What are Pulmonary Nodules?
A pulmonary nodule is a small oval or round shaped lump in the lungs that is typically benign. They are also known as “spots” in the lungs. These small growths are just over an inch in diameter or smaller, otherwise, it is called a pulmonary mass and is more likely to be cancerous.
How Common are Pulmonary Nodules?
CT scans and chest x-rays reveal a countless number of pulmonary nodules each year. Nodules in the lungs can be found on up to 50% of CT scans. Those that are older in age and have a history of smoking are more at risk for pulmonary nodules.
Pulmonary Nodule Causes
There are a number of causes for pulmonary nodules. Most are because of inflammation in the lungs because of diseases or infection. The nodule can be from scar tissue because of a past issue or it can be a result of an active ailment.
Infectious Causes — Diseases such as Mycobacterium tuberculosis or Mycobacterium avium intracellular, and fungal infections can result in pulmonary nodules.
Noninfectious Causes — Conditions like sarcoidosis, GPA, and rheumatoid arthritis can cause nodules in the lungs.
Pulmonary Nodule Symptoms
More often than not, there are no symptoms associated with nodules. Typically the only symptoms a person experiences are symptoms related to why the person developed the nodules. For example, if a person has a pulmonary nodule from lung cancer, s/he does not have symptoms of the nodule, but has a cough and/or is coughing up blood. Most often, it is only when a lung CT scan or chest x-ray is performed that the presences of a nodule is known.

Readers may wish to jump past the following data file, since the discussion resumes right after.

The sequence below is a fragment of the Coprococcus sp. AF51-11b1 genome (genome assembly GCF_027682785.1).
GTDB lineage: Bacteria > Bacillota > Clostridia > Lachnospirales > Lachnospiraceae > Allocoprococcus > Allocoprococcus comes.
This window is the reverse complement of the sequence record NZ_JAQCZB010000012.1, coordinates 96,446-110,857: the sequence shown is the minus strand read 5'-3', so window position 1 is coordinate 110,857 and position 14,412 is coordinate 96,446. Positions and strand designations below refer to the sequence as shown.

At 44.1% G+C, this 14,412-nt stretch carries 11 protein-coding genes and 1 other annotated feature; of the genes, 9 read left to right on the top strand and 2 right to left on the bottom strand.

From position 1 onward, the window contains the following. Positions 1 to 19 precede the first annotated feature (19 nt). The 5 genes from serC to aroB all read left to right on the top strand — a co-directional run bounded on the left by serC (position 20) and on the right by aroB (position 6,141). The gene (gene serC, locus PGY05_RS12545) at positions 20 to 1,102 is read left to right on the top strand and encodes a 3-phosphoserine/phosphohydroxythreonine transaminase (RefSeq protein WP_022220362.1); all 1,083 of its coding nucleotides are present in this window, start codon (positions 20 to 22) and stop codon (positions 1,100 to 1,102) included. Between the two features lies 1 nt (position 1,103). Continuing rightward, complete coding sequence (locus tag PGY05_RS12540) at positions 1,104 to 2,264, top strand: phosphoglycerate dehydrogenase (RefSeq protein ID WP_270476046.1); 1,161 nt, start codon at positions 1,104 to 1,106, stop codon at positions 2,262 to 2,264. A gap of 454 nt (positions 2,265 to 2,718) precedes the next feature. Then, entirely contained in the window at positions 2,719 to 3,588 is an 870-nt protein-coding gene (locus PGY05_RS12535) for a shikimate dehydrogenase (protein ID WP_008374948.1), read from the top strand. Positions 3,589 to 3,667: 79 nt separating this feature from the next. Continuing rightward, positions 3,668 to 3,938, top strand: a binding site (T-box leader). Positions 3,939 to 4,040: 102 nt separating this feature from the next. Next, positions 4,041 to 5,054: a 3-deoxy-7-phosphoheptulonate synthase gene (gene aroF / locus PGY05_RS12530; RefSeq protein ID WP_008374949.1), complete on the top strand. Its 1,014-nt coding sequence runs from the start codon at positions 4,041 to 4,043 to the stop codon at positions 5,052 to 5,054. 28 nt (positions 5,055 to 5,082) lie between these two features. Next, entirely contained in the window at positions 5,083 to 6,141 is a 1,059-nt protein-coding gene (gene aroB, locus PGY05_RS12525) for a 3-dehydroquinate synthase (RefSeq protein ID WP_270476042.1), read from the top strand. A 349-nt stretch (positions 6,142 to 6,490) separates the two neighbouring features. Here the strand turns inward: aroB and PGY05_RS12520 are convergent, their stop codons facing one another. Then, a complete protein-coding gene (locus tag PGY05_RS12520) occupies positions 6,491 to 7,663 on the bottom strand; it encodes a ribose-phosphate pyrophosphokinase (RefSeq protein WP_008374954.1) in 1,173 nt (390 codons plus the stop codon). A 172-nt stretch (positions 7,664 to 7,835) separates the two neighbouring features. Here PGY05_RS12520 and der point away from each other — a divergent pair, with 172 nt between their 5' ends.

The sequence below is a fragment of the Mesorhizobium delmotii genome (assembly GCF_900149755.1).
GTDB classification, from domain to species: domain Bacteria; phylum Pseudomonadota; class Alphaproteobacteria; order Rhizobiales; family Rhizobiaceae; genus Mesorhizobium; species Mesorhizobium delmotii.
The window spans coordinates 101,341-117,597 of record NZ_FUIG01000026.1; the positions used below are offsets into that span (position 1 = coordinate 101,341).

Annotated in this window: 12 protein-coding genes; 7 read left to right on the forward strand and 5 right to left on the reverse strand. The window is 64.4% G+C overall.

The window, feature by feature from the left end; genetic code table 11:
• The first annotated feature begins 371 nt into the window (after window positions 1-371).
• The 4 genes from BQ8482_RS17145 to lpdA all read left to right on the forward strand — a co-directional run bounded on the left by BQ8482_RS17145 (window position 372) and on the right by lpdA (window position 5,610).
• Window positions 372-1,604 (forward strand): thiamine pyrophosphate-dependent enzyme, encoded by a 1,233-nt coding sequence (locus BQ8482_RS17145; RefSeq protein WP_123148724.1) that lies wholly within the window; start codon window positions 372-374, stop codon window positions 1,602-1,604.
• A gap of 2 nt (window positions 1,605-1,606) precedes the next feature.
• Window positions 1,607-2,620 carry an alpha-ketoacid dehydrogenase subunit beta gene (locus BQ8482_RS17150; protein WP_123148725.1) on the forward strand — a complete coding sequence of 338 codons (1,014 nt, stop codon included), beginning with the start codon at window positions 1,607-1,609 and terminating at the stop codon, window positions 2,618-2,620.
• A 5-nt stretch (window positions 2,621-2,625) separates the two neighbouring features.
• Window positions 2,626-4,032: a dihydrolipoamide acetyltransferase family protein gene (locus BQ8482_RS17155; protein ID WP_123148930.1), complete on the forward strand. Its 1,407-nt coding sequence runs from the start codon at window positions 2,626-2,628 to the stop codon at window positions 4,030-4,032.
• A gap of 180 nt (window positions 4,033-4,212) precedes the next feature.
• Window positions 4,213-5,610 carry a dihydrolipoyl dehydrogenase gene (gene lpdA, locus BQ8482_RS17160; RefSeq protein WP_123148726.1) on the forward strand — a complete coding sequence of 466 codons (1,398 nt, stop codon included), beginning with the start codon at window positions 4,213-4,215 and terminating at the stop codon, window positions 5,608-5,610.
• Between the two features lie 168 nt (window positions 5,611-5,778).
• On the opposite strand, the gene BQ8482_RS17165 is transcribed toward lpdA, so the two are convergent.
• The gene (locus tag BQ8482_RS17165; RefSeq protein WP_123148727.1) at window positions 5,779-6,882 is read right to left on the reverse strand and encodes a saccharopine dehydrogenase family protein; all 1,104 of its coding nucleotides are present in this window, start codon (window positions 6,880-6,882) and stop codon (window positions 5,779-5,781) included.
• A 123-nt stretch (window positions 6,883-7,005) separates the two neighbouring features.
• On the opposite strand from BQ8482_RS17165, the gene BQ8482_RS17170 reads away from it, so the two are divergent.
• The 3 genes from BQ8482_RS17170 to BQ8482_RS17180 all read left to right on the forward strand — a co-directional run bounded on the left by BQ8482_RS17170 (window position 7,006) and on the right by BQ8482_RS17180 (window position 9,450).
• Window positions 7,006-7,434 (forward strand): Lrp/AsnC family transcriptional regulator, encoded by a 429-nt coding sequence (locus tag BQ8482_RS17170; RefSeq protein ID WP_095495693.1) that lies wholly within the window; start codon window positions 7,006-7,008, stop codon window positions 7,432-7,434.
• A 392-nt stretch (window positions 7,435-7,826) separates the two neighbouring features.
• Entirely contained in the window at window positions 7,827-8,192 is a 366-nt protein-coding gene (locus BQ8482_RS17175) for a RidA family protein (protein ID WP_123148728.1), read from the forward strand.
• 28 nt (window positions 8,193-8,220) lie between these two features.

Diagnosing Pulmonary Nodules
As previously mentioned, a pulmonary nodule presence is typically not known until it shows on a CT scan or chest x-ray. A person will see their doctor for a respiratory illness and that spot will show on the CT scan or chest x-ray. To check whether or not the nodule is malignant, a PET (positron emission tomography) scan will be performed. Using a radio-labeled substance, the nodules can light up on the PET image if it cancerous. A biopsy of the nodule may be performed to gather further information.
Pulmonary Nodule Treatment
Most pulmonary nodules are not malignant, but those that are cancerous are curable early in their development. So it is important that those are identified early on. If the nodule is benign, it typically doesn’t need treatment. If the nodule is malignant and the spread of cancer doesn't seem to be present, the nodule should be removed surgically. There are two types of surgical techniques to remove pulmonary nodules: thoracotomy and video-assisted thoracoscopy. Thoracotomy is considered to be open lung surgery. The mortality risk with this procedure is low and requires a few days stay at the hospital. Video-assisted thoracoscopy uses a flexible tube with a tiny camera attached to the end. The camera is inserted into a small incision in the chest and allows the surgeon to view the nodule on a screen. This requires less downtime than a thoracotomy.
Pulmonary Nodule Prevention
The best thing to do to avoid developing a malignant pulmonary nodule is to quit smoking if you smoke.